Top 3 Causes of Slab Foundation Settlement
Structures settle into the ground for many different reasons.
The number one reason structures settle and foundation repair is later needed is because of poor soil preparation when the structure was built. The builder fails to prepare the soil before the concrete is poured. The soil, once it is graded, no longer remains at it’s NATURAL DENSITY. It is now disturbed, and is loose and porous. The contractor grades the property to level out the lot, sometimes cutting into a hill at one side and filling up the low spots at the other side. He rarely compacts this soil to it’s natural density when he grades it down. The slab is poured level, but the homeowner soon sees his beautiful home start to develop cracks in the brick, cracks in the sheetrock, and the bathroom tile. Doors will not shut and some cannot lock. What happened?
What has happened is that the loose un-compacted soil compacted on its own, and the slab settled into the ground. Un-compacted fill dirt will compact when it gets dry or when it gets wet, bringing the structure down with it. Once a Bedrock foundation repair specialist installs supports deeper into the ground to reach undisturbed soil, soil that is naturally compacted at it’s natural density, it is then strong enough to support most structures. On loose soil that is un-compacted, even a light small shed will soon settle.
Some sub-contractors may have water and moisture inside their trenches before the concrete is poured, and they pour the concrete anyway. It looks good at the time, and they didn’t have to spend any time and money digging the wet muddy soil out of their trenches. No damage is done until the new homeowner starts to see cracks and damage. The homeowner is faced with an unforeseen foundation repair expense, as well as interior damages and landscape damage. The soil again was not prepared properly before the concrete was poured.
SOLUTIONS – How to prevent foundation problems before construction of your new home or building:
A foundation/structural engineer and an architect should be involved in the building process from the beginning of construction to protect the future owner.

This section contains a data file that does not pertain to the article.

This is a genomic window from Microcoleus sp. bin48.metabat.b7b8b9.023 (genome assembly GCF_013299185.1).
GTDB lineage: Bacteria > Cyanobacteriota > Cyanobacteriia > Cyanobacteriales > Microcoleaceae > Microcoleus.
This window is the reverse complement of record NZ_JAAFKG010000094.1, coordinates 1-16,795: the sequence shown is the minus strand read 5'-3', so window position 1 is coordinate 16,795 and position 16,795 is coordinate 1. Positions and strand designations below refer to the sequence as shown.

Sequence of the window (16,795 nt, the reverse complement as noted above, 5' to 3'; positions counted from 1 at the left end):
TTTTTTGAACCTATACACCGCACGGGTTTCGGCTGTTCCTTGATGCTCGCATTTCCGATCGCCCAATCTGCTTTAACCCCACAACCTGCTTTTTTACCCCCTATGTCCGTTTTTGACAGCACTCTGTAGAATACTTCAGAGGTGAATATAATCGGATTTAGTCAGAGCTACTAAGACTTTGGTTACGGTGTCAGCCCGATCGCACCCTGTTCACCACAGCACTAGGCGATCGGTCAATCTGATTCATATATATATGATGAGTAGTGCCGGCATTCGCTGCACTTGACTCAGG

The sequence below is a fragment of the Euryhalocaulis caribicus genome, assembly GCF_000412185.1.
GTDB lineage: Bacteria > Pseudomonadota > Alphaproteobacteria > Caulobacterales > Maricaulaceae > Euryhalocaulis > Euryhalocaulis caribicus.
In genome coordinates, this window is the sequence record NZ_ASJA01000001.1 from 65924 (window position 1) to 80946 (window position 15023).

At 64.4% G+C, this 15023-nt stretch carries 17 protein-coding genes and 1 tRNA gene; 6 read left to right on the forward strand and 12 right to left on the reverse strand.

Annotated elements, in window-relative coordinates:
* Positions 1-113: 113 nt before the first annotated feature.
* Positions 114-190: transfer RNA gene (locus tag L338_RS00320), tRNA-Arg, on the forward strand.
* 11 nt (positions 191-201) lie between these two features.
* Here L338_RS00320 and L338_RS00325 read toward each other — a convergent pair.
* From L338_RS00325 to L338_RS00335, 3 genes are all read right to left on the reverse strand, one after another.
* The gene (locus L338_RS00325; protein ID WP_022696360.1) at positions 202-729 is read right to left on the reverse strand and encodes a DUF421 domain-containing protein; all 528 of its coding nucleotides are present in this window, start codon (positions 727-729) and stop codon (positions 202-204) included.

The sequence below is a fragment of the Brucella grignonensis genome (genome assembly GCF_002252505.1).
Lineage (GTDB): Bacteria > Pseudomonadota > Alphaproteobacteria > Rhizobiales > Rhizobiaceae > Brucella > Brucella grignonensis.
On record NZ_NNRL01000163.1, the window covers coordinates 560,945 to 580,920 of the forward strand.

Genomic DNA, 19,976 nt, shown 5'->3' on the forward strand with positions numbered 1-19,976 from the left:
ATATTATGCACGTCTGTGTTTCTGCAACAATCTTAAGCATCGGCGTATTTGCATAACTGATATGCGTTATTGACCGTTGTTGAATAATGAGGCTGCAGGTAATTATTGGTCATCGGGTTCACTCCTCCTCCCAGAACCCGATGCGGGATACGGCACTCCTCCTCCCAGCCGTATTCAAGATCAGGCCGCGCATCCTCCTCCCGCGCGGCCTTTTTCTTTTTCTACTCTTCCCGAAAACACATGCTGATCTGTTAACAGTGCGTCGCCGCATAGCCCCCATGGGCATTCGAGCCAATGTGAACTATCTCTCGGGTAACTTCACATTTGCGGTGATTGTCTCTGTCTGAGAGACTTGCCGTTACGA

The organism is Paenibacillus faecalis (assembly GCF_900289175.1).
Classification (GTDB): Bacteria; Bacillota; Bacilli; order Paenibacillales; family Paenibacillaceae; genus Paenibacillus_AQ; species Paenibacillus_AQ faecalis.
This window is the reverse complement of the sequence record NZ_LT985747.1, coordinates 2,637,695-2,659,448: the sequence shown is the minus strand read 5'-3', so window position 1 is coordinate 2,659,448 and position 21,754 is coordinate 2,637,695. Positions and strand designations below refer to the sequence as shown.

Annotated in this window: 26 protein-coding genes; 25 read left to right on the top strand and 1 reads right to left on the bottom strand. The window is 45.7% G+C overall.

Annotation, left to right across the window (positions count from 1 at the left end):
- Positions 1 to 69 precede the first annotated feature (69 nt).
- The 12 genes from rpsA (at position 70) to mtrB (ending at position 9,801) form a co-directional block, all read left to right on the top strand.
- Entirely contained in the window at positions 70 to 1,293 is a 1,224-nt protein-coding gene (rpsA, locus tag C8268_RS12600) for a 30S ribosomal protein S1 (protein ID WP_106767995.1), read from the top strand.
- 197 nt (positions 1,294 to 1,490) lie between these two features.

A foundation/structural engineer can insist on seeing compaction tests provided by the builder to insure all the soil is properly compacted before allowing any concrete to be poured. This should be done before concrete driveways and sidewalks are poured as well.
The architect should visit the construction site and prepare plans to construct the home high enough to insure proper water drainage, and then the foundation/structural engineer should be involved to verify that the builder did in fact follow the architect’s plans.
The foundation/structural engineer can also inspect the trenches for standing moisture and wet spots, and request that the wet soil be removed and the area properly compacted before concrete is installed.
Of course, foundation/structural engineers and architects charge a fee, but those fees are much less than future foundation repair fees, and repairing crack damage fees.
Please call our sister company, Bedrock Engineering, LLC, for prices on hiring a Registered Professional Foundation/Structural Engineer.
The number two reason foundations settle is because of the plasticity of clay soils. The clay will swell when it gets wet, and it will shrink when it dries. This swelling and shrinking will WORK the weight of the structure down into the ground. Over time, the foundation will remain more settled than it has risen, leaving the homeowner with an unleveled home and doors that stick.
If the homeowner can maintain the moisture of the soil under the foundation at a constant level, and there will be no swelling and shrinking, but during extreme dry spells that is sometimes impossible.
The homeowner, when undergoing a dry spell, must first water the foundation according to Bedrock’s rules in our Maintenance Procedures here, but must also prevent water from ponding around the foundation as well, to prevent swelling of the soil.
Plasticity is the ability of the soil to shrink and swell. The higher the plasticity of the soil, the more apt the soil is to rise up and then settle down. Some of the highest soil plasticity in the world is in North Texas. There are also strong clay soils mixed into most of the southern United States and the Midwest. One side of your house may have more clays than the other side, and one neighbor’s foundation may be sitting on more clay than the other neighbor’s, which accounts for some homes experiencing more foundation problems than others.
The third main reason for foundation settlement is poor drainage. Water must never pond around a foundation. The soil around the foundation must always shed water away from the structure. We always say, to fix the foundation you must first fix the drainage. Water is the enemy. It can wash out around foundation supports, but it can also cause the clays to swell and shrink, damaging the foundation. Also, If there is too much moisture in the soil, it can reach a saturated point where it will no longer support the weight above it.
If you think you have a moisture problem under or around your home, call our sister company, Bedrock Drainage Corrections, LLC, and they can design a drainage correction plan to collect the moisture and reduce the potential of any future moisture damage.
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